Skip to main content

The most haunting work in the Cleveland Museum of Art’s new Keithley collection, Andrew Wyeth’s “End of Olsons” (1969), carries tremendous emotional weight even though it contains no human figures. For three decades, Wyeth made hundreds of drawings and paintings of a Maine farmhouse owned by Alvaro and Christina Olson. The best known is “Christina’s World” (1948), which shows the disabled Christina Olson lying twisted in a field, with no crutches, wheelchair or human being to help her reach the farm in the distance. Two decades later, after the siblings died, Wyeth painted “End of Olsons”, a roof-level view of their abandoned farmhouse with a crumbling chimney and missing shingles. At the top of the gabled roof, a swallow is perched; a second swallow is in full flight. It’s as if Christina and Alvaro had turned into birds.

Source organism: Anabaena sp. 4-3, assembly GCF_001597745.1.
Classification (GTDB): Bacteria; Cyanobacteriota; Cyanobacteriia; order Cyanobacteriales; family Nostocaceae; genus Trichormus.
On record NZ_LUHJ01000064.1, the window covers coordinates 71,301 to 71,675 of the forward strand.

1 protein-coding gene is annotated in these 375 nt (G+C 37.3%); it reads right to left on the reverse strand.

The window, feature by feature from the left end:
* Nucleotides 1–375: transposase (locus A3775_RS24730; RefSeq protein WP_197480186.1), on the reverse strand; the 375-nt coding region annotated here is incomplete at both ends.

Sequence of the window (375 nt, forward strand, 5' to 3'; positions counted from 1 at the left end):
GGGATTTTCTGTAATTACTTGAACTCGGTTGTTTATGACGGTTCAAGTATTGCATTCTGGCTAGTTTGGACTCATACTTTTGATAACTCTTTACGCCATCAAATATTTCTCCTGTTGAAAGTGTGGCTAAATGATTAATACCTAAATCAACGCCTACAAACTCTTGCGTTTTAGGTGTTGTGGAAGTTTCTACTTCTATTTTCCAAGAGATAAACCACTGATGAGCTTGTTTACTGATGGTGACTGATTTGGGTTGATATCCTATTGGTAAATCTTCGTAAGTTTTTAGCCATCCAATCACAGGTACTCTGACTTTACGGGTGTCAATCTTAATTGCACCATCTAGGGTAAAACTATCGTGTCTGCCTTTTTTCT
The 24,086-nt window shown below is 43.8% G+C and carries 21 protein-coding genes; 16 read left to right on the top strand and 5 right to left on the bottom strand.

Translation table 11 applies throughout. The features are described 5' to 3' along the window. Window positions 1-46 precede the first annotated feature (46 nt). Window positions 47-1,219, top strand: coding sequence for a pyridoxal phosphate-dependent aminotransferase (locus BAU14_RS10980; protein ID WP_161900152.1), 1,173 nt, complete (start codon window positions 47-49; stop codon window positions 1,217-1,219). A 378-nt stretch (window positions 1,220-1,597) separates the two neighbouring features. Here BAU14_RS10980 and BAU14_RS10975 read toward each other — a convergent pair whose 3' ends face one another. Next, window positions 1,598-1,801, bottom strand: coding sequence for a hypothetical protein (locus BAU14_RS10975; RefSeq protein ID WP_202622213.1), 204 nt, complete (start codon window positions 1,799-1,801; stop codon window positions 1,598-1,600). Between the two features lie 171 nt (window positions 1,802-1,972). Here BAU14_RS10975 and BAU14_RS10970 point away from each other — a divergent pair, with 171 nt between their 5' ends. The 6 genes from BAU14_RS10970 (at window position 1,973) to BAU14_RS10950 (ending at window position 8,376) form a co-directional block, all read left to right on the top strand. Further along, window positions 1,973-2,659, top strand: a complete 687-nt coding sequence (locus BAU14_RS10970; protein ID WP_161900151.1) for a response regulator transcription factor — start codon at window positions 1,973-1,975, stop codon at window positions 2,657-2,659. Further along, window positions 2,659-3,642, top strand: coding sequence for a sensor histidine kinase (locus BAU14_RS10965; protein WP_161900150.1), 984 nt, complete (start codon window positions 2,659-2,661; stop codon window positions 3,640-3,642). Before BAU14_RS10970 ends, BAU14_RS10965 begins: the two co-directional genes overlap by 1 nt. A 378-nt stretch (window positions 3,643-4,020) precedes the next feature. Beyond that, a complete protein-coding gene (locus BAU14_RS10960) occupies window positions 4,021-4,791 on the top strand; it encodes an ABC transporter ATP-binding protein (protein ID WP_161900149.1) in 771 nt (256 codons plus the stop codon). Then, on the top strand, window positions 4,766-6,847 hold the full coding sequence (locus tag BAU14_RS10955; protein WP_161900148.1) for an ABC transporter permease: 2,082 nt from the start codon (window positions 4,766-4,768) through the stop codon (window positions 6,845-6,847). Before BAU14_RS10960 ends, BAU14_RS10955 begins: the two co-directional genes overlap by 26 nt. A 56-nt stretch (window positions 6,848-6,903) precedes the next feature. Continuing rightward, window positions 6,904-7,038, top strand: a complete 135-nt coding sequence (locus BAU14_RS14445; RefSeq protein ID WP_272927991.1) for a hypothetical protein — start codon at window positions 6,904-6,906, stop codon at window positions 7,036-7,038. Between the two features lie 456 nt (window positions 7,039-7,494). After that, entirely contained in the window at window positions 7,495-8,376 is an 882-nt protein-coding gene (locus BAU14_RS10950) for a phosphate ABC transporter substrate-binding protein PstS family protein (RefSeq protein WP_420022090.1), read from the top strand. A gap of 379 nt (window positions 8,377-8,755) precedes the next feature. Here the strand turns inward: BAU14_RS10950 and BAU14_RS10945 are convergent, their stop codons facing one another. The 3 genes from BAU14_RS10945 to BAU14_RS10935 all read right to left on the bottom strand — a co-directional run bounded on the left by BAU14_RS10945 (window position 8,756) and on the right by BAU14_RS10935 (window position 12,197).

Wyeth is just one of the major artists represented in the collection of more than 100 works recently donated or pledged to the museum by Joseph P. and Nancy Keithley, the museum’s largest donation in 60 years. Others include modernist titans Matisse and Picasso, French impressionists Gustave Caillebotte and Camille Pissarro, and Chinese and Scandinavian masters. Almost all of the works will be exhibited in “Impressionism to Modernism”, a new exhibition which will open on September 11.